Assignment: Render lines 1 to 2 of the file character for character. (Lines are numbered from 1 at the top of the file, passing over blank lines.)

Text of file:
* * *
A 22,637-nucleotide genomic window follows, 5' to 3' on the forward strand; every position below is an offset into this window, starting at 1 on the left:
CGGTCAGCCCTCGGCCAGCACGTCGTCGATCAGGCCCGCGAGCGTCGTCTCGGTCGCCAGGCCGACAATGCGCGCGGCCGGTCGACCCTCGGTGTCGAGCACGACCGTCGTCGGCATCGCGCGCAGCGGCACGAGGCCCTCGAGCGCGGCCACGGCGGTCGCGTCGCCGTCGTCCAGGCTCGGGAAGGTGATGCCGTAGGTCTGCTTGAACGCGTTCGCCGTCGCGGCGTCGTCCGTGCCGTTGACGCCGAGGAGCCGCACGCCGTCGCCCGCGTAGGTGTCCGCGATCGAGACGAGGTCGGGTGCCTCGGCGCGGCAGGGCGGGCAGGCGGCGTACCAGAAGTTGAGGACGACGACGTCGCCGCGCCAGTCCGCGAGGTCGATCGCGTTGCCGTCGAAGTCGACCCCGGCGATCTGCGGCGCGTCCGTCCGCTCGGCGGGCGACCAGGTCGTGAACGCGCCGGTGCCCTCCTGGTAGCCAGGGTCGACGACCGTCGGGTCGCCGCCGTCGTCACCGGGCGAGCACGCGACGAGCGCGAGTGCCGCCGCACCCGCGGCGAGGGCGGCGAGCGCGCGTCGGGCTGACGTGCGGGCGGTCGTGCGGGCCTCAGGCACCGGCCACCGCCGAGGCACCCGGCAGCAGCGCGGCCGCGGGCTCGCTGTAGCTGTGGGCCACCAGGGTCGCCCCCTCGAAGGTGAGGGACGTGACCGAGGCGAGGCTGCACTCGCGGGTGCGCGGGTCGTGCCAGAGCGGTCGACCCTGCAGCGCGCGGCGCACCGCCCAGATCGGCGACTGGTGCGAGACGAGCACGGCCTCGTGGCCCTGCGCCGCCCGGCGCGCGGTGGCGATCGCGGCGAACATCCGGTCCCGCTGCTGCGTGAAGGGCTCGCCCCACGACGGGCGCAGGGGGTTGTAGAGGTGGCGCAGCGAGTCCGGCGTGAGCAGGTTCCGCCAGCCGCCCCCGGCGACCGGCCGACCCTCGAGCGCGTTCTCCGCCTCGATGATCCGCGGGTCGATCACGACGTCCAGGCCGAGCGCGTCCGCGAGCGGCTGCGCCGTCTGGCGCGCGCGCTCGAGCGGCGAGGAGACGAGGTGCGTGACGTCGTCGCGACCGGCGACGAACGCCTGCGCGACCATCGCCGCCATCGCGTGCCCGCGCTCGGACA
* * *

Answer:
A 22,637-nucleotide genomic window follows, 5' to 3' on the forward strand; every position below is an offset into this window, starting at 1 on the left:
CGGTCAGCCCTCGGCCAGCACGTCGTCGATCAGGCCCGCGAGCGTCGTCTCGGTCGCCAGGCCGACAATGCGCGCGGCCGGTCGACCCTCGGTGTCGAGCACGACCGTCGTCGGCATCGCGCGCAGCGGCACGAGGCCCTCGAGCGCGGCCACGGCGGTCGCGTCGCCGTCGTCCAGGCTCGGGAAGGTGATGCCGTAGGTCTGCTTGAACGCGTTCGCCGTCGCGGCGTCGTCCGTGCCGTTGACGCCGAGGAGCCGCACGCCGTCGCCCGCGTAGGTGTCCGCGATCGAGACGAGGTCGGGTGCCTCGGCGCGGCAGGGCGGGCAGGCGGCGTACCAGAAGTTGAGGACGACGACGTCGCCGCGCCAGTCCGCGAGGTCGATCGCGTTGCCGTCGAAGTCGACCCCGGCGATCTGCGGCGCGTCCGTCCGCTCGGCGGGCGACCAGGTCGTGAACGCGCCGGTGCCCTCCTGGTAGCCAGGGTCGACGACCGTCGGGTCGCCGCCGTCGTCACCGGGCGAGCACGCGACGAGCGCGAGTGCCGCCGCACCCGCGGCGAGGGCGGCGAGCGCGCGTCGGGCTGACGTGCGGGCGGTCGTGCGGGCCTCAGGCACCGGCCACCGCCGAGGCACCCGGCAGCAGCGCGGCCGCGGGCTCGCTGTAGCTGTGGGCCACCAGGGTCGCCCCCTCGAAGGTGAGGGACGTGACCGAGGCGAGGCTGCACTCGCGGGTGCGCGGGTCGTGCCAGAGCGGTCGACCCTGCAGCGCGCGGCGCACCGCCCAGATCGGCGACTGGTGCGAGACGAGCACGGCCTCGTGGCCCTGCGCCGCCCGGCGCGCGGTGGCGATCGCGGCGAACATCCGGTCCCGCTGCTGCGTGAAGGGCTCGCCCCACGACGGGCGCAGGGGGTTGTAGAGGTGGCGCAGCGAGTCCGGCGTGAGCAGGTTCCGCCAGCCGCCCCCGGCGACCGGCCGACCCTCGAGCGCGTTCTCCGCCTCGATGATCCGCGGGTCGATCACGACGTCCAGGCCGAGCGCGTCCGCGAGCGGCTGCGCCGTCTGGCGCGCGCGCTCGAGCGGCGAGGAGACGAGGTGCGTGACGTCGTCGCGACCGGCGACGAACGCCTGCGCGACCATCGCCGCCATCGCGTGCCCGCGCTCGGACA